13) What has been the biggest thrill of your writing career so far? Holding my first paperback novel in my hands, there is nothing like it.

14) How do you feel about ebooks vs. print books and alternative vs. conventional publishing? Don’t get me wrong, I have whole bookshelves full of paperbacks and hardbacks and quite often the same book just with different cover designs. I love books; I love the feel of them and the smell of the pages. But I have to say I love my kindle, it’s so handy when you’re away from home not having to cart loads of paperbacks around with you and I love the built in dictionary function. Plus the fact you can have them downloaded immediately to your device. But I’ve reached a happy medium, I tend to buy fiction/novels in ebook format and then if I love it I buy the physical copy. So I think ebooks and paperbacks can quite happily co-exist.
When it comes to publishing I always thought I’d go the conventional route of getting an agent and publisher but I always found the thought quite daunting, feeling like you were being judged as to whether or not you’re good enough and quite often it’s not even a question if you’re a good enough writer but whether or not they think you’re going to make them money. I think that was part of the reason I put it off for so long. But then along came Createspace and KDP, can I get a halleluiah! It seemed to be the answer to every writers prayer. It made publishing so much more accessible to the humble writer but even that comes with its own problems. It can be a bit of a headache for the uninitiated if you don’t have someone you can go to for advice and equally the whole job of marketing your masterpiece falls to you as well. So when all you want to be doing is writing your next project you’re spending half your time trying to sell the first.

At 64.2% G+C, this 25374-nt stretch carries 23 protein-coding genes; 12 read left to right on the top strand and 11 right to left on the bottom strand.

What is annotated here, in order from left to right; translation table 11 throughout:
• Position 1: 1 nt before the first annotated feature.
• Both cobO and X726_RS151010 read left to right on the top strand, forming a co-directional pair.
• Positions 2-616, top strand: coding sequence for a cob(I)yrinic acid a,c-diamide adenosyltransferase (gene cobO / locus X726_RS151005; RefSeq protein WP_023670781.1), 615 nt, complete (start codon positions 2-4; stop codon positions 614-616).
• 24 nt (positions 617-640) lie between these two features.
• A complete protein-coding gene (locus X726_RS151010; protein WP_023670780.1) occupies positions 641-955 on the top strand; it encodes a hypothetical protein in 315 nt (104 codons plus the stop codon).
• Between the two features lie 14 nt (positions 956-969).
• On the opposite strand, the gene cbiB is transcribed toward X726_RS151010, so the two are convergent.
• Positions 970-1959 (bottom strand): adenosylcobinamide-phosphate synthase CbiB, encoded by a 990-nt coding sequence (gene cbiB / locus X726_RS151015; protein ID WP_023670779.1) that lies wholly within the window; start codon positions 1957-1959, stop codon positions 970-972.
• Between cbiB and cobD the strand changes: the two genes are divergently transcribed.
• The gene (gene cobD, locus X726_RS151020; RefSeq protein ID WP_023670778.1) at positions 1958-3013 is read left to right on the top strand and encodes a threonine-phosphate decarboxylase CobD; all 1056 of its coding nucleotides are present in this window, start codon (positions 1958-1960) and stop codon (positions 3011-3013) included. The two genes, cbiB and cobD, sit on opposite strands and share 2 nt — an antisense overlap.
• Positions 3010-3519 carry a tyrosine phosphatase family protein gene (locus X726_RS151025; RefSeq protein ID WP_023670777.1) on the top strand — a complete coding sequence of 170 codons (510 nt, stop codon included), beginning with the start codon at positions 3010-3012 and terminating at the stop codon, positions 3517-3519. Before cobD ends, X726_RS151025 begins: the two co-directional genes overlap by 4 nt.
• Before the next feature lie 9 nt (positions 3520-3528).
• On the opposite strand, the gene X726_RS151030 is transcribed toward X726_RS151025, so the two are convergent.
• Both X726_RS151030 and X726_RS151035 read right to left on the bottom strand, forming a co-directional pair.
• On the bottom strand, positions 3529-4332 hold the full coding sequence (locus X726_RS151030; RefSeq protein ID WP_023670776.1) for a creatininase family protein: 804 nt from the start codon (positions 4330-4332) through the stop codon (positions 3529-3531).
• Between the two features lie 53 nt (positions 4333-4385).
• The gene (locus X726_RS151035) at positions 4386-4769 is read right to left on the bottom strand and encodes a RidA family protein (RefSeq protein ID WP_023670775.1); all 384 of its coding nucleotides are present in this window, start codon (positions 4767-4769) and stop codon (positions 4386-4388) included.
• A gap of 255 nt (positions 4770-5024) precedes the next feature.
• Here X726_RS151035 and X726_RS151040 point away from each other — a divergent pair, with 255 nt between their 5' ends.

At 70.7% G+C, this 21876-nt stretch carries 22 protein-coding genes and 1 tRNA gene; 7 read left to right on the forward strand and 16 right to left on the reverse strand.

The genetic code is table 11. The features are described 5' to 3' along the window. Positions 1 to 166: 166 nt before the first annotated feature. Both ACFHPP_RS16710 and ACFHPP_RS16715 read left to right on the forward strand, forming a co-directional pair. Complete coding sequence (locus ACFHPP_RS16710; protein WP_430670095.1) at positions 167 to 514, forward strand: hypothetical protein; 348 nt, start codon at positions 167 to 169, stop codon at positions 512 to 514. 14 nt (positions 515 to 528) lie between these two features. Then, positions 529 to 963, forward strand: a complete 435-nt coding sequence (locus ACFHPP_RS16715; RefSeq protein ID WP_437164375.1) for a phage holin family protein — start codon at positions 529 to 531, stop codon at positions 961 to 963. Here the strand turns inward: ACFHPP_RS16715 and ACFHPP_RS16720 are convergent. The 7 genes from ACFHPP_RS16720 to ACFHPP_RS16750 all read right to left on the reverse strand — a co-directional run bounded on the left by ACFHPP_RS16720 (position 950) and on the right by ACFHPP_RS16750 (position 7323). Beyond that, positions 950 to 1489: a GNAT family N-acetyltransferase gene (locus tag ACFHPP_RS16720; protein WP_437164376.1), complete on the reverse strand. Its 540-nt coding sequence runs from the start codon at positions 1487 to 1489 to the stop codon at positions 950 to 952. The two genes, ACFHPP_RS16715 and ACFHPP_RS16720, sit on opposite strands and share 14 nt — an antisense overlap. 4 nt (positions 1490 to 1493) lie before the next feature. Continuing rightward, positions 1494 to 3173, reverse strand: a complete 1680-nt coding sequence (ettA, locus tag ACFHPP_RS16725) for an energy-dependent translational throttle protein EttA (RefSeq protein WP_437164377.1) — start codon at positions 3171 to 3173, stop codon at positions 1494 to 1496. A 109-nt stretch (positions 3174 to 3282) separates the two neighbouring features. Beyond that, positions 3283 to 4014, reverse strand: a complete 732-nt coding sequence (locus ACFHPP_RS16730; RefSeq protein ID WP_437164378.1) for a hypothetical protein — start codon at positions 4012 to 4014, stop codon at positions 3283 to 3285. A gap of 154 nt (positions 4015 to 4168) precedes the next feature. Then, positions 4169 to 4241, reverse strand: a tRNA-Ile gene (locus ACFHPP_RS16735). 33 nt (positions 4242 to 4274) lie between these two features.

I think in the argument of alternative vs. conventional publishing there are pros and cons to both, it’s a matter of personal preference.

15) If you could work with any author who would it be? It would have been David Eddings without a doubt, I would have loved to do a crossover of his fantasy world and the present day but sadly he passed away a couple of years ago. I think now I’d enjoy working with Deborah Harkness but then again I’m quite stubborn I don’t know how well I’d play with others, one of the things I’ve always loved about writing was the solitariness of it. But you know what, never say never.

16) What projects are you working on at present? I’m working on my first series, which begins with my debut novel Mercy. It’s a bit of a long term, labour of love kind of project as this series will be made up of five books but I’m intending there to be five series in total each series made up of five books so ultimately the story will span twenty five books. It is set in present day but full of magic, murder, romance, mystery, suspense and the supernatural.
I also have a little book which I scribble every random thought that pops into my head, so there are plenty of ideas for other stories which should keep me going for years.

In addition the Mercy series, I’m working on another smaller trilogy called The Tangled Web, which I shall release at some point and I’ve always loved the idea of the Three Fates from Greek mythology so I’d quite like to write a story with them set in the present day.